Investigating the mechanism behind tumor expression of CD58 – a costimulatory ligand on tumors that engages CD2 on T and NK cells, inducing cell adhesion, activation and cytolytic activity – researchers found that CMTM6 on the tumor cell surface directly interacted with CD58 and protected it from degradation. While CMTM6 also supported PD-L1 in a similar fashion, its support for CD58 was dominant, as co-blockade of PD-L1 and CD58 reduced antitumor T cell activation, and CMTM6 and CD58 were critical for the induction of antitumor T cell responses. Higher expression of CMTM6 and CD58 in patient biopsies was associated with favorable responses to ICB.
Contributed by Lauren Hitchings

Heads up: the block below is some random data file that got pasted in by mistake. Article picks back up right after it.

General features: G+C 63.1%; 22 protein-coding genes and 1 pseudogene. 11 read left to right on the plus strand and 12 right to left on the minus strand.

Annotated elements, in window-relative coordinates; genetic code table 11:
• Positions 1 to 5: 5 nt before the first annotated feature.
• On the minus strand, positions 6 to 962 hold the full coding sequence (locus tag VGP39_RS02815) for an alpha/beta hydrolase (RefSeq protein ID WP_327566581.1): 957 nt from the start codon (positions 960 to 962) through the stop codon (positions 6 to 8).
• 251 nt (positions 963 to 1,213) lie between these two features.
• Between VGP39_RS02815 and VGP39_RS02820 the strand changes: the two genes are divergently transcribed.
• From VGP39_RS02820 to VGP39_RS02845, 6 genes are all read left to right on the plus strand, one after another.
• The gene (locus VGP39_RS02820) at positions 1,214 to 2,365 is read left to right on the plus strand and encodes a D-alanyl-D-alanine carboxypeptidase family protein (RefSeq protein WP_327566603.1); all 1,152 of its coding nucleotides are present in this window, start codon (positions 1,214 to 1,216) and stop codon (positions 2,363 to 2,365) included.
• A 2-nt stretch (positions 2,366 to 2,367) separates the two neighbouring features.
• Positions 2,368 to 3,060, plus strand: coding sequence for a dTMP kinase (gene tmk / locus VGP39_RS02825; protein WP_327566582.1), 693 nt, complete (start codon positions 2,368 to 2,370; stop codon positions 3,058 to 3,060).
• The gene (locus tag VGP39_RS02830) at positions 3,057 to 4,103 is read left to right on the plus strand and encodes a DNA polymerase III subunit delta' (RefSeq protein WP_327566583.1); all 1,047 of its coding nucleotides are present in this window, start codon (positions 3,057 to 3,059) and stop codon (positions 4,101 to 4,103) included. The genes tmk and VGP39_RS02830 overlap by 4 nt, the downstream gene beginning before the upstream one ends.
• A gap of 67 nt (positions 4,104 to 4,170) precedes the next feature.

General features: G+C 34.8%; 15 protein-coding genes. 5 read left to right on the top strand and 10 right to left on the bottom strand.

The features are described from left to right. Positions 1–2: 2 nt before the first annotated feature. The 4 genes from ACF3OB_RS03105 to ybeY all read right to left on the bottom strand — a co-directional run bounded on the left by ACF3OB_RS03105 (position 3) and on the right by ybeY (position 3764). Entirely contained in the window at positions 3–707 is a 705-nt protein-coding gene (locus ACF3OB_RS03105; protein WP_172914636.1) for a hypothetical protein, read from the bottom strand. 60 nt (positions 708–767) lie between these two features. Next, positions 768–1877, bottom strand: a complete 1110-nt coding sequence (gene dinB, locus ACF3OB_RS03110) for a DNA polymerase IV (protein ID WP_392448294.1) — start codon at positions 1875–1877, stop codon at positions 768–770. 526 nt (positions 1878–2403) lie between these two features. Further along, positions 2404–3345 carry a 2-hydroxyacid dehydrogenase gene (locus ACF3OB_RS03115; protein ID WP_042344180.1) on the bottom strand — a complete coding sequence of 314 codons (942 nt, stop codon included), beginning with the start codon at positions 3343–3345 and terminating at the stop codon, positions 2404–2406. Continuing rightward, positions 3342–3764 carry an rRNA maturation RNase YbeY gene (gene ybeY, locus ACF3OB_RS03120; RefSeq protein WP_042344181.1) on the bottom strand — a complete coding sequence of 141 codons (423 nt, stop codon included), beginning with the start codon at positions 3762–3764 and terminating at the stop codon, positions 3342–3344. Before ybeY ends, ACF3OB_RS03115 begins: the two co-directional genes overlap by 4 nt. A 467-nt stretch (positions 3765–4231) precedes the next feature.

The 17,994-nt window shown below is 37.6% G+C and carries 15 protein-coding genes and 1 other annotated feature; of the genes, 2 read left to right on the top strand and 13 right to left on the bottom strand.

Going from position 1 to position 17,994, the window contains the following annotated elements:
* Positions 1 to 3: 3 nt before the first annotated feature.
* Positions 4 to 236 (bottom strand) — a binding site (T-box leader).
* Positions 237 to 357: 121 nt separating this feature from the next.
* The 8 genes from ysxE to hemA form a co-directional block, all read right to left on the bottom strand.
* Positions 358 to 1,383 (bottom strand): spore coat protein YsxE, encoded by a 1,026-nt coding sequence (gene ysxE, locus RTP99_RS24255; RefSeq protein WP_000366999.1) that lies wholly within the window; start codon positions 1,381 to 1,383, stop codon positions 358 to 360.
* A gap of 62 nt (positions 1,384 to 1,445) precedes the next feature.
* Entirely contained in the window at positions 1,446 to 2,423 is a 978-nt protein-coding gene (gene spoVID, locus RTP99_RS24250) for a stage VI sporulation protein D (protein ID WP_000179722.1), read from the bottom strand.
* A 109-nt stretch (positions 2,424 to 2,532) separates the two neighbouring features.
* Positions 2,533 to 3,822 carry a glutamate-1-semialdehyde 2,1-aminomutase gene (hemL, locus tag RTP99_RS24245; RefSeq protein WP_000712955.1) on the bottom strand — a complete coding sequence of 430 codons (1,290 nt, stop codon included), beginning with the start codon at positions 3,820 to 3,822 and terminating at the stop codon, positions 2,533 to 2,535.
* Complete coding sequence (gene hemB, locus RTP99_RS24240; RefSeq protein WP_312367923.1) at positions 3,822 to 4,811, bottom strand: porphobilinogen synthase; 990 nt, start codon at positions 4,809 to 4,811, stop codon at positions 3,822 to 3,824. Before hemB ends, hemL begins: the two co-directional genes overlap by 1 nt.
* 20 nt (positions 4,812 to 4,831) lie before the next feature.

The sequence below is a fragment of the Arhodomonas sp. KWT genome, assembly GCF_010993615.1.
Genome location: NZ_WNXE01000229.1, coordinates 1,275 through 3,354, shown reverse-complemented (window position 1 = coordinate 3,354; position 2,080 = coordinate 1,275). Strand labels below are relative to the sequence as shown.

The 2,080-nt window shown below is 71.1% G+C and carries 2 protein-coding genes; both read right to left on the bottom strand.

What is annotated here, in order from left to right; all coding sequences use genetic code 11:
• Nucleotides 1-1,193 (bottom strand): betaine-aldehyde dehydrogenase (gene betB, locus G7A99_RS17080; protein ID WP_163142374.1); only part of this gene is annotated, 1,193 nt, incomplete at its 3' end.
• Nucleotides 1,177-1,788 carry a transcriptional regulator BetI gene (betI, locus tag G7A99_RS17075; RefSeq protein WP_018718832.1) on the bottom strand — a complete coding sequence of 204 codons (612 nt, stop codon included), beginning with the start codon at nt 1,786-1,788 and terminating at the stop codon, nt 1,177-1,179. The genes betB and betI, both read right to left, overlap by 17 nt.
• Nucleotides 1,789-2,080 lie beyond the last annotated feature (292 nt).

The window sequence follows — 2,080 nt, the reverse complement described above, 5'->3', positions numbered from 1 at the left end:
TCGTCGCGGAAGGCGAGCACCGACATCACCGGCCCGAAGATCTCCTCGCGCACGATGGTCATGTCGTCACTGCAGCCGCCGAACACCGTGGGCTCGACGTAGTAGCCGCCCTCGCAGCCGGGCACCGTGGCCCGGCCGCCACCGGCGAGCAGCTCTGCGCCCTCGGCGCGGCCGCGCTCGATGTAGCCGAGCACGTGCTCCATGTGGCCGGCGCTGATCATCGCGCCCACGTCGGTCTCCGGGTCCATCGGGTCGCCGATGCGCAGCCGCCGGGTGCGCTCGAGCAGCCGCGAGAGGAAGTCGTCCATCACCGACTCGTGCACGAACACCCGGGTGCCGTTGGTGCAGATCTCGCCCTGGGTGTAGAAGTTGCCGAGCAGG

ABSTRACT: The dysregulated expression of immune checkpoint molecules enables cancer cells to evade immune destruction. While blockade of inhibitory immune checkpoints like PD-L1 forms the basis of current cancer immunotherapies, a deficiency in costimulatory signals can render these therapies futile. CD58, a costimulatory ligand, plays a crucial role in antitumor immune responses, but the mechanisms controlling its expression remain unclear. Using two systematic approaches, we reveal that CMTM6 positively regulates CD58 expression. Notably, CMTM6 interacts with both CD58 and PD-L1, maintaining the expression of these two immune checkpoint ligands with opposing functions. Functionally, the presence of CMTM6 and CD58 on tumor cells significantly affects T cell-tumor interactions and response to PD-L1-PD-1 blockade. Collectively, these findings provide fundamental insights into CD58 regulation, uncover a shared regulator of stimulatory and inhibitory immune checkpoints, and highlight the importance of tumor-intrinsic CMTM6 and CD58 expression in antitumor immune responses.